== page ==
Evidence shows that older Americans are at risk for greater oral health problems than other groups because of age and the inability to get to a dentist’s office due to an existing medical condition or lack of transportation.
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According to AGD spokesperson Cynthia Sherwood, DDS, soda's combination of sugar and acidity can be damaging to teeth. Though the level of risk varies from person to person, Dr. Sherwood says, "Repeated exposure of soda through sipping over a long period of time increases the risk of getting a cavity."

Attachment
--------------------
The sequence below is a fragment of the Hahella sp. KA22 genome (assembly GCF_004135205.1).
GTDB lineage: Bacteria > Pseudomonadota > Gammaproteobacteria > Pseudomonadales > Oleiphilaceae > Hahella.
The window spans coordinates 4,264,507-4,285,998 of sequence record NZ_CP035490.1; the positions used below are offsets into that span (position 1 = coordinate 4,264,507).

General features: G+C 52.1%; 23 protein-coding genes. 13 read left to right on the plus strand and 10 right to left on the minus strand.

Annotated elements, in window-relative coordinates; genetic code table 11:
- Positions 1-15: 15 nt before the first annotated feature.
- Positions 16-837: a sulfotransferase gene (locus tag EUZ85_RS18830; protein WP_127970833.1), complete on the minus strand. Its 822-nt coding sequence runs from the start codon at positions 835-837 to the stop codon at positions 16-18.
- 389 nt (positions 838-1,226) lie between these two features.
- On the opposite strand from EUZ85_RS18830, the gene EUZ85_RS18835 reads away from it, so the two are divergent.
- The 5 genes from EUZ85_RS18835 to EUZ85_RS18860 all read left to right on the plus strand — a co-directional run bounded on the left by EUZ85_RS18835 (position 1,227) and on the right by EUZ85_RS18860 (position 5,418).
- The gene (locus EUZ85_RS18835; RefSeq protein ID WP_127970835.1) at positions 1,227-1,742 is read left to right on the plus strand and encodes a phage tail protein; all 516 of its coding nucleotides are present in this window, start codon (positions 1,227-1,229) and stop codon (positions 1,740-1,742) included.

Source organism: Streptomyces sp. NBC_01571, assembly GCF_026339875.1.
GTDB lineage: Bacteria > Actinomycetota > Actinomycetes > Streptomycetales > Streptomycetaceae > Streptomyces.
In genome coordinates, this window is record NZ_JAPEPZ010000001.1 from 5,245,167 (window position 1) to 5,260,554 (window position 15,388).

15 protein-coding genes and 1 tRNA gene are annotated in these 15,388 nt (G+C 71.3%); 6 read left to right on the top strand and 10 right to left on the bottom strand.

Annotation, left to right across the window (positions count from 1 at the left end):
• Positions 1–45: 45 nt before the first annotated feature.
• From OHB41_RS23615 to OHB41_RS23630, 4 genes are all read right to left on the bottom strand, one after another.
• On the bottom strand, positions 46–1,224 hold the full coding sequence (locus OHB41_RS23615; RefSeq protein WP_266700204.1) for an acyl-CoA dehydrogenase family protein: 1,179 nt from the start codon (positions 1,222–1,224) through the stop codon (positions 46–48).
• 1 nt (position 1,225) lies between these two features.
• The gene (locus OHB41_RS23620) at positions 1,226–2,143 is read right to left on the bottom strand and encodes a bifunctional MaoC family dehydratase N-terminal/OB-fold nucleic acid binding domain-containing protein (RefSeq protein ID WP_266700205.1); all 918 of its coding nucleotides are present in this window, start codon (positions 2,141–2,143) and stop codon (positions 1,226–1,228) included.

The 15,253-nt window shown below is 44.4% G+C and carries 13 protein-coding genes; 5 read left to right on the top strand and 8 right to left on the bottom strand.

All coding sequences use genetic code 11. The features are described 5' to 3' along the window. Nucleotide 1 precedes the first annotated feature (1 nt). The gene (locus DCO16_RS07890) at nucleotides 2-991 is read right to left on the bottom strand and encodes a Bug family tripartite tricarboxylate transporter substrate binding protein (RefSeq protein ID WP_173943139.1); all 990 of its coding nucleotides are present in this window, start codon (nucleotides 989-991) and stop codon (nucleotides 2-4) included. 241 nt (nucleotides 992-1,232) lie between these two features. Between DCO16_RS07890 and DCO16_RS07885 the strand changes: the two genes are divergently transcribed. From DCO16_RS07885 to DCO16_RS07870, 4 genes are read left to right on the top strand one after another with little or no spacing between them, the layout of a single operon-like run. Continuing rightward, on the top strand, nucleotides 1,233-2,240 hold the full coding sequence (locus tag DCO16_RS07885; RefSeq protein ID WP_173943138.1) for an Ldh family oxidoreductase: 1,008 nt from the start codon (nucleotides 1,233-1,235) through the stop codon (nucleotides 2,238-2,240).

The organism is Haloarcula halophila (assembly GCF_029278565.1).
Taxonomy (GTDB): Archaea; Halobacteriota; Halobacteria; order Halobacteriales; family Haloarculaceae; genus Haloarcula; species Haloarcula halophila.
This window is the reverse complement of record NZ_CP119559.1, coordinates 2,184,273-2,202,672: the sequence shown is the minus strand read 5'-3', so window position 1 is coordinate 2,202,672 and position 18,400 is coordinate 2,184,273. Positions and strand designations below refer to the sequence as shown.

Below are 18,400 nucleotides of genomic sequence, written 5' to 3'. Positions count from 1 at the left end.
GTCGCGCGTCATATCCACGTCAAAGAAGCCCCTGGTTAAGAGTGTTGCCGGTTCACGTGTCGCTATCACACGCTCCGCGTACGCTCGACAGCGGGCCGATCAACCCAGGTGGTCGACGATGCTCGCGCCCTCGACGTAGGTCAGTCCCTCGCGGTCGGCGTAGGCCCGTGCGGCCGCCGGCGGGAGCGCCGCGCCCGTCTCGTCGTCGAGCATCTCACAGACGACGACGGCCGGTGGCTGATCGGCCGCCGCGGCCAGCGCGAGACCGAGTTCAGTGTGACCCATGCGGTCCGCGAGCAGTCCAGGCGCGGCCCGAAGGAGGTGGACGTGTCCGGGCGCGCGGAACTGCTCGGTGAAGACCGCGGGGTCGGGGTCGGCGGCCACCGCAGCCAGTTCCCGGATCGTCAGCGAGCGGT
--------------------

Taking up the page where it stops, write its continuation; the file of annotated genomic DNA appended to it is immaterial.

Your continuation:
Dr. Sherwood adds that drinking soda through a straw may help reduce the amount of soda that comes into direct contact with the teeth. She also recommends that soda drinkers rinse their mouths out with water after drinking and use toothpaste that contains fluoride.
A typical 12-once can of regular soda contains approximately 10 teaspoons of sugar.
Reviewed: January 2012
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